Things got deep during a book discussion in a Monday English class at Soddy-Daisy High School.
The conversation between two classes of ninth-graders and a panel of local leaders went far beyond the plot, theme and narrative arc of Simon Wiesenthal's "The Sunflower: On the Possibilities and Limits of Forgiveness." In the book, a dying Nazi solider brings Wiesenthal, a concentration camp prisoner, to his deathbed and asks forgiveness for crimes against the Jews. Wiesenthal says nothing and leaves the soldier's bedside, but later questions his own response.
Aside from the author's story, the book contains essays from various religious and social leaders on whether forgiveness should have been granted. And on Monday, students heard differing views from a priest, a news anchor, the Chattanooga mayor, a lawyer and academics. The adults and the students took turns weighing in on the role of human forgiveness. But the conversation eventually touched on everything from mob mentality to religious beliefs to bullying.
"You forgive," said Monsignor Al Humbrecht, of Soddy-Daisy's Holy Spirit Catholic Church. "But we have to remember so that we don't repeat those same mistakes."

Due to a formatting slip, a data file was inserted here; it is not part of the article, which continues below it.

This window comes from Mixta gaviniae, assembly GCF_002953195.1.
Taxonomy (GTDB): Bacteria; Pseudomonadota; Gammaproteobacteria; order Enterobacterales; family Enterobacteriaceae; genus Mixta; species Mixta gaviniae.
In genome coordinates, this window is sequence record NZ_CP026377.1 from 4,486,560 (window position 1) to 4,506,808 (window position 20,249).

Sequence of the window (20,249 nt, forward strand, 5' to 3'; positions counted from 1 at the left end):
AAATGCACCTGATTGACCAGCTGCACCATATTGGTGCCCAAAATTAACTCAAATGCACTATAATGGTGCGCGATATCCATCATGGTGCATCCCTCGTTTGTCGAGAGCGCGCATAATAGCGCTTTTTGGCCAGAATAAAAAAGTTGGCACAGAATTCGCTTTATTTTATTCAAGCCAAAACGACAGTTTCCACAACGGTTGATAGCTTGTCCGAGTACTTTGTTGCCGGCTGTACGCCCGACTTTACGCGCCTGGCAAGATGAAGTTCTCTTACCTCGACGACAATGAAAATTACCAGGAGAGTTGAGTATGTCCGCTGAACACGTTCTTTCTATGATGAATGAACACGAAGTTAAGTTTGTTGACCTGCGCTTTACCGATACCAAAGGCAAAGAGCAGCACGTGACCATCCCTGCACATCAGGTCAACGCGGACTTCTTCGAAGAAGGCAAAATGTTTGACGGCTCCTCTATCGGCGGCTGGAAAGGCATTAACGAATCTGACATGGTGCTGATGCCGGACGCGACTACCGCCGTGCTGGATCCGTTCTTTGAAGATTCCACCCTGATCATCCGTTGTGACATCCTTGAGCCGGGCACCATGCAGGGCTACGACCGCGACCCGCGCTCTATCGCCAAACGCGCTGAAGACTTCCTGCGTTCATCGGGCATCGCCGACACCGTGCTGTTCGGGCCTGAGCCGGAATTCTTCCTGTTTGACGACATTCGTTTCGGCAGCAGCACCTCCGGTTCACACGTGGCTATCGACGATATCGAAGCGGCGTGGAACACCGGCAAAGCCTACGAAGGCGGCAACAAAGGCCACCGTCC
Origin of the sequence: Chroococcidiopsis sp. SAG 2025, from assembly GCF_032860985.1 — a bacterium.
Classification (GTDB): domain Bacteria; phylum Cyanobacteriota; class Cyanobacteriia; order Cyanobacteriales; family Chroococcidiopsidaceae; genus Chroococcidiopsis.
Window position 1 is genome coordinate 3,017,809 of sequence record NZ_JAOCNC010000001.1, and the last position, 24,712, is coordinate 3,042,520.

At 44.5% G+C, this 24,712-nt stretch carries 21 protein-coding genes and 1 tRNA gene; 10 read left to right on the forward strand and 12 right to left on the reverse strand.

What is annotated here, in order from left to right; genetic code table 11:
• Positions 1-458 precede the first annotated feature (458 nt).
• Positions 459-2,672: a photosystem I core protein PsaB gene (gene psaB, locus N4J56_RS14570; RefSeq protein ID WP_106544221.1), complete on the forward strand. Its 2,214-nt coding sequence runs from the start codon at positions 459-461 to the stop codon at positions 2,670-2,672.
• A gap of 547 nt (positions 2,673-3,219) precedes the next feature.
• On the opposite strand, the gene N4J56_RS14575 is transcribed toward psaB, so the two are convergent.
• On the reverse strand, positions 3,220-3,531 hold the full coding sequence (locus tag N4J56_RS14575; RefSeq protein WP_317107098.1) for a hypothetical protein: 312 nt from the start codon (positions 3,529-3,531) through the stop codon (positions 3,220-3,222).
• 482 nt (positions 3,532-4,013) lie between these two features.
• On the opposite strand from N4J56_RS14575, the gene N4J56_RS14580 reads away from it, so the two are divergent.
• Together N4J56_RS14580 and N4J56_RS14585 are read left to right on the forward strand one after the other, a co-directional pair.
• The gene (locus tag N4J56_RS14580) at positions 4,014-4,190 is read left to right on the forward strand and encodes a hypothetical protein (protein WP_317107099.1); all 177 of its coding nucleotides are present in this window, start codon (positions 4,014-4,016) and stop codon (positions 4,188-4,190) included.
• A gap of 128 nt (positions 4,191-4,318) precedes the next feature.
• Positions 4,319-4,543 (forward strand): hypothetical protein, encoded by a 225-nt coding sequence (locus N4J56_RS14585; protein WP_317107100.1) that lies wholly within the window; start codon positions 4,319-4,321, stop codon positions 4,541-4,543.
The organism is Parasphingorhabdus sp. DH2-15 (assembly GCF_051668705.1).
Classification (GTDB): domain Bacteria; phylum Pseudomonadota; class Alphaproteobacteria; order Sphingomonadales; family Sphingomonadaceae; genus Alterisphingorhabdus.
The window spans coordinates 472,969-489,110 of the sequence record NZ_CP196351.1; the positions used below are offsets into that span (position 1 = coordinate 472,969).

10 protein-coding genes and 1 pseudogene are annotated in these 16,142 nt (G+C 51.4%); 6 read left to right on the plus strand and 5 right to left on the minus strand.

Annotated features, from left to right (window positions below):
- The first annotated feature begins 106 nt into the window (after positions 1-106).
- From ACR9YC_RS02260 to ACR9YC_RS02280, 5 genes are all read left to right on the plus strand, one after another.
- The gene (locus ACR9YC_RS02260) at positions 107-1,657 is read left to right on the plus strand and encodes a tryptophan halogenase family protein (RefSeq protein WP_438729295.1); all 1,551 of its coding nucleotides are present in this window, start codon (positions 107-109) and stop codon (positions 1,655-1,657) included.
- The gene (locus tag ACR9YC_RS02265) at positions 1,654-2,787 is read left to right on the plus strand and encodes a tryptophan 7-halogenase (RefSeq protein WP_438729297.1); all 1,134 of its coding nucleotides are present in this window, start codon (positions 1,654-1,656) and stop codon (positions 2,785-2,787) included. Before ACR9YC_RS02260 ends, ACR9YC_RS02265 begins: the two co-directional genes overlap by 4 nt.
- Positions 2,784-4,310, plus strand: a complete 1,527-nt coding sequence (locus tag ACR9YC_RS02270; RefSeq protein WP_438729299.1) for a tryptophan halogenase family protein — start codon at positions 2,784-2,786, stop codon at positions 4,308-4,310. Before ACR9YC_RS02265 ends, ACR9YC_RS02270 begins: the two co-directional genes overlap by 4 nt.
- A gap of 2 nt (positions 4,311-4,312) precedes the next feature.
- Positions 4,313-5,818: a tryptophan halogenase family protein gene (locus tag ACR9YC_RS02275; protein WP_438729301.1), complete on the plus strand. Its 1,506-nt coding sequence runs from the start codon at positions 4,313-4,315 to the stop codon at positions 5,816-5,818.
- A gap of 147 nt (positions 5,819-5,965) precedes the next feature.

Lauren Ingraham, a professor of English at the University of Tennessee at Chattanooga, told the students that life is really a series of small daily choices. The Nazi in the story took many incremental steps down the wrong path before committing atrocities, she said, and that's why it's important to always remain vigilant.
"You have these moments when you realize something went terribly wrong," Ingraham said.
Students openly debated the concept of forgiveness, both in the hypothetical case of the book and the practical sense of how they forgive each other's transgressions. They were urged to speak up against wrong, whether in the school's common area or in class.
Ninth-grader Breanna Fowler said she originally thought she would have forgiven the man in the story. But after hearing from the panel and other students, she said she changed her mind. Sometimes forgiveness isn't yours to give.
"Yes, you should forgive. You know it's right in your heart," she said. "But doing what they did -- how gruesome, how awful."
English teacher Trevor Fuller said such meaningful conversations are common in his English classes, mostly because of the honesty and enthusiasm of his students.
"Literature is worthless if you can't think about it and talk about it," he said.
Contact staff writer Kevin Hardy at firstname.lastname@example.org or 423-757-6249.